The museum’s main entrance and the Paul G. Allen Family Foundation Plaza will be transformed with a soaring canopy that ties together the existing building and the new Haub Family Galleries. The canopy provides a covered outdoor gathering space and establishes a strong visual presence for the museum along Pacific Avenue, Tacoma’s main thoroughfare. Outdoor art installations will activate the environment around the museum, including three newly commissioned sculptures by Northwest artists Scott Fife, Julie Speidel, and Marie Watt. Fife’s sculpture will delight visitors with playful portrayals of a bear cub and an eaglet exploring the urban environment, scheduled for unveiling in the spring of 2015. Speidel’s installation evokes the region’s ancient geological history, elegantly recreating glacial erratics (large boulders) left behind by receding glaciers with integrated seating for the outdoor waiting area. Watt, a member of the Seneca Nation of Indians, has proposed a large scale bronze sculpture based on the humble yet significant role blankets play in people’s lives, in the settling of the West, and in Native American communities. Speidel and Watt’s sculptures will be unveiled in the fall.

The museum worked with Sellen Sustainability to incorporate sustainable practices into the design and construction, including: recycling of site debris, energy efficiency, reduction of greenhouse gas emissions, and resource conservation through use of materials with recycled content. The façade of the new building will be clad in a deep bronze colored Richlite, a dense material made with recycled paper and resin, created by the Tacoma-based Richlite Company. Innovative sliding screens along the building’s exterior recall railroad boxcars and allow the museum to adjust the amount of sun and heat coming into the new wing.

Erivan and Helga Haub donated 295 Western American works of art from their private collection to the Tacoma Art Museum, along with endowment funds for the future care and educational opportunities related to the collection, as well as substantial support of the new Haub Family Galleries. The Haubs, inspired by their love of art and nature, began collecting Western American art in the early 1980s and developed one of the most important collections in private hands. Their passion for the West helped shape their artistic choices, which chronicle the land, people, wildlife, and history of the great American West. The collection spans 200 years, from famed early artists/explorers to notable present day masters. November’s opening celebrations mark the first nearly comprehensive public exhibition of this collection.

Originally from Germany, the Haubs have had close personal and business ties to the Pacific Northwest since the 1950s and specifically Tacoma, where their three sons were born. They chose Tacoma Art Museum to receive their collection because of their desire for a location that is accessible to many visitors and their compelling ties with the city. “We are very excited that the Tacoma Art Museum is the new home to our family’s collection,” said Christian Haub. “My brothers and I were born in Tacoma and we have many fond memories of our childhood summers there. I come to Tacoma regularly and continue to enjoy all that the area has to offer. My wife Liliane will join the museum’s Board of Trustees, and our entire family is thrilled to add a landmark contribution to Tacoma's cultural heritage and build an enduring relationship with the museum."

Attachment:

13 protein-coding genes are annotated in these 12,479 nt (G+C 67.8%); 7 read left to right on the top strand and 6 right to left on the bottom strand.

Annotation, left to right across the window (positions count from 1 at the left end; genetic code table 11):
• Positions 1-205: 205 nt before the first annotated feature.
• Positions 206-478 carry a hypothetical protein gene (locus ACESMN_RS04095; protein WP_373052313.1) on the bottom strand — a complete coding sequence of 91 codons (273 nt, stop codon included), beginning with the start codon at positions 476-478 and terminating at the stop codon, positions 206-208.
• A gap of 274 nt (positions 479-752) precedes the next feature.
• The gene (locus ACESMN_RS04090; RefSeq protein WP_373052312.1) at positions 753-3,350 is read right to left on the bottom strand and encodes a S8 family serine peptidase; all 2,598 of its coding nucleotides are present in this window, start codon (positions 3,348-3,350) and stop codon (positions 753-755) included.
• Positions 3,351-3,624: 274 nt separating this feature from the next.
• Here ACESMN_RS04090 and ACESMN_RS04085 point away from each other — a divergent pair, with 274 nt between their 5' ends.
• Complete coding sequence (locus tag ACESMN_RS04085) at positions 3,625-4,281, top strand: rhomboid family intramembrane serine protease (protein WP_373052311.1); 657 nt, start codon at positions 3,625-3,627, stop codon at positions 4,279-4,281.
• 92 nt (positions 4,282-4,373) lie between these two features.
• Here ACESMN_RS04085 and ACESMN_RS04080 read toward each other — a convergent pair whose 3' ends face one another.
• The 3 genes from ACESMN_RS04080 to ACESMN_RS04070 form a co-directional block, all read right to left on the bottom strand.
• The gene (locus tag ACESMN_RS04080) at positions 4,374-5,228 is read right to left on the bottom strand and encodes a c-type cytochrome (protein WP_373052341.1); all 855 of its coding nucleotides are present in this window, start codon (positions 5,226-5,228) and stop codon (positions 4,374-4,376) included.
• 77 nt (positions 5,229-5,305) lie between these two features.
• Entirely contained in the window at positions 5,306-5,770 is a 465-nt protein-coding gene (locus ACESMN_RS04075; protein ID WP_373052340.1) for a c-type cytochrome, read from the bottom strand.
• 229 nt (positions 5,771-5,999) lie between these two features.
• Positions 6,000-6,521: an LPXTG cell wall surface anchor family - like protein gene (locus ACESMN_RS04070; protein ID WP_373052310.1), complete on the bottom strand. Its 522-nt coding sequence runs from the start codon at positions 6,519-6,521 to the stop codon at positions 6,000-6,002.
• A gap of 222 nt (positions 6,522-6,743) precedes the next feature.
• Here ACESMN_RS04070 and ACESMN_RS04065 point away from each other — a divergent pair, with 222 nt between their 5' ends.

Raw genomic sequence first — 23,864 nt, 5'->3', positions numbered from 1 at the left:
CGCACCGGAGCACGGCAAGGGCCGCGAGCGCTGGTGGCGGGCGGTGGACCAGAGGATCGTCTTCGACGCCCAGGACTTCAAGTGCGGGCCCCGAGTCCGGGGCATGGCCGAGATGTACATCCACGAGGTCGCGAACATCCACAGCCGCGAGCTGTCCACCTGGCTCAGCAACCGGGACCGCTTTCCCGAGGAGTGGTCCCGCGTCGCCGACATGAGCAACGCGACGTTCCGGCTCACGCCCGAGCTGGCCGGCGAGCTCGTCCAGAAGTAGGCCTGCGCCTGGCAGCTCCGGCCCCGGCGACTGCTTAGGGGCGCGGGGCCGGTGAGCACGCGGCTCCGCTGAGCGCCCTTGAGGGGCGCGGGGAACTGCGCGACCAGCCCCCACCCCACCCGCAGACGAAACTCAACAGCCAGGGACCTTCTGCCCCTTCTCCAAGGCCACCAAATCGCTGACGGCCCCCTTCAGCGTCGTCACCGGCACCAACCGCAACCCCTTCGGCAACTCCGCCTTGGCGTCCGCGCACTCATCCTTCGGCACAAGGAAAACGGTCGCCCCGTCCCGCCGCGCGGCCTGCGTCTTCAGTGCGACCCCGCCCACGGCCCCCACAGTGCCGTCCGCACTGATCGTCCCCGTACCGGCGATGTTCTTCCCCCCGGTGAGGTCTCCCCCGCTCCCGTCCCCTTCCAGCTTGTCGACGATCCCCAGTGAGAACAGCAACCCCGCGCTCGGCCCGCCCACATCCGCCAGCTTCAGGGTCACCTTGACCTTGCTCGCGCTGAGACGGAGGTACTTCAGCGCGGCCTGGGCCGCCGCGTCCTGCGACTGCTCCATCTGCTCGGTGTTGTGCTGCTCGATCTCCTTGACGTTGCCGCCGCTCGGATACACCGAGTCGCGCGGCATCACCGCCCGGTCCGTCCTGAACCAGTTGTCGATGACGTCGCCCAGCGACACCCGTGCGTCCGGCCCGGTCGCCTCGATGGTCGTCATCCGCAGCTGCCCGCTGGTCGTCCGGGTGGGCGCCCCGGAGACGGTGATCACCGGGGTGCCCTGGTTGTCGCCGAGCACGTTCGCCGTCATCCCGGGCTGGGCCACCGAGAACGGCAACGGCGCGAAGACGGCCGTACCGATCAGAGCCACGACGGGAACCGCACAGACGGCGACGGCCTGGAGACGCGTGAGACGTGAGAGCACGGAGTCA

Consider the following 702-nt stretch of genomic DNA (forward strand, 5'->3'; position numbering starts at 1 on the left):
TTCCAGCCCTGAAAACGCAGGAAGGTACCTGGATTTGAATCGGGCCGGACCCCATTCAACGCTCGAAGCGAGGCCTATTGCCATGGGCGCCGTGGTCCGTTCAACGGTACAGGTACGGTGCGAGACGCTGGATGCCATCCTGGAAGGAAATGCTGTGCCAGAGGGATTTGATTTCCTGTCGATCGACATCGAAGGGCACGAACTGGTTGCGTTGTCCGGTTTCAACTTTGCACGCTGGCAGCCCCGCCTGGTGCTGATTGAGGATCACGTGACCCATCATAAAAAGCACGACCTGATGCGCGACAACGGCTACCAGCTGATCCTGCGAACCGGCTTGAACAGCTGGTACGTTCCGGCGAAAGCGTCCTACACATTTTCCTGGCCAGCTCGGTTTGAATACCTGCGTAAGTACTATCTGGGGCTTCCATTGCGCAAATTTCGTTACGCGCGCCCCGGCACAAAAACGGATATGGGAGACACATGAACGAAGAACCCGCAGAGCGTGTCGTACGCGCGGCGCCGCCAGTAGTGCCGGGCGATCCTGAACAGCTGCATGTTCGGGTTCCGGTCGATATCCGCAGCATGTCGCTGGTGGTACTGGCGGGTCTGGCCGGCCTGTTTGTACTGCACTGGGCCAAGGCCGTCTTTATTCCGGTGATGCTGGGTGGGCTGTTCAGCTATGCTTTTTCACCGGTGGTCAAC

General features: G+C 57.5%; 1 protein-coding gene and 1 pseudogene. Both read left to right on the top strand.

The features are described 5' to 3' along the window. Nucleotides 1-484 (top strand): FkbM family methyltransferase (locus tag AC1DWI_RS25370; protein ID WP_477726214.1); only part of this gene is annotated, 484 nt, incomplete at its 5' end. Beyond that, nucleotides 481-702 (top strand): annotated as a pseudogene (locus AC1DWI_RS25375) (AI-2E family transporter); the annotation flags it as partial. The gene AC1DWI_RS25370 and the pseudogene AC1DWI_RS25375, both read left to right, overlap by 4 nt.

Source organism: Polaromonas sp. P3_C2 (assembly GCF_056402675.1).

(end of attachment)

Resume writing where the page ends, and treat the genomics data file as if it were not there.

The Haub Family Collection includes prominent 19th century artists who shaped the views of Native Americans, mountain men, cowboys, and pristine American landscapes, such as George Catlin, John Mix Stanley, Thomas Moran, Alexander Phimister Proctor, and Frederic Remington. There are also 20th century artists who brought modern art movements west and who explored western history and American identity, such as Georgia O’Keefe, Taos Society members E. Martin Hennings and Joseph Henry Sharp, Tom Lovell, and John Clymer. Works by many artists who are active and working today are also a unique aspect of this collection. Contemporary Native American artists such as John Nieto and Kevin Red Star take a fresh approach and portray American culture in a modern light, and pop artist Bill Schenck uses humor and satire to challenge long-held assumptions about the American West.

Tacoma Art Museum welcomes the Haub Family Collection to their existing collection of approximately 4,400 works with a particular focus on Northwest artists. The museum features the premier collection of works by Tacoma-native Dale Chihuly on permanent display. Gifts of artwork by major European and American artists of the 18th through 20th centuries, and a notable collection of Japanese woodblock prints donated by the leading timber families of the region, round out the museum’s holdings. Together, these collections will offer a comprehensive understanding of the Northwest region as part of an integral history of American art and the West and will illuminate how that broad history has shaped regional artistic responses.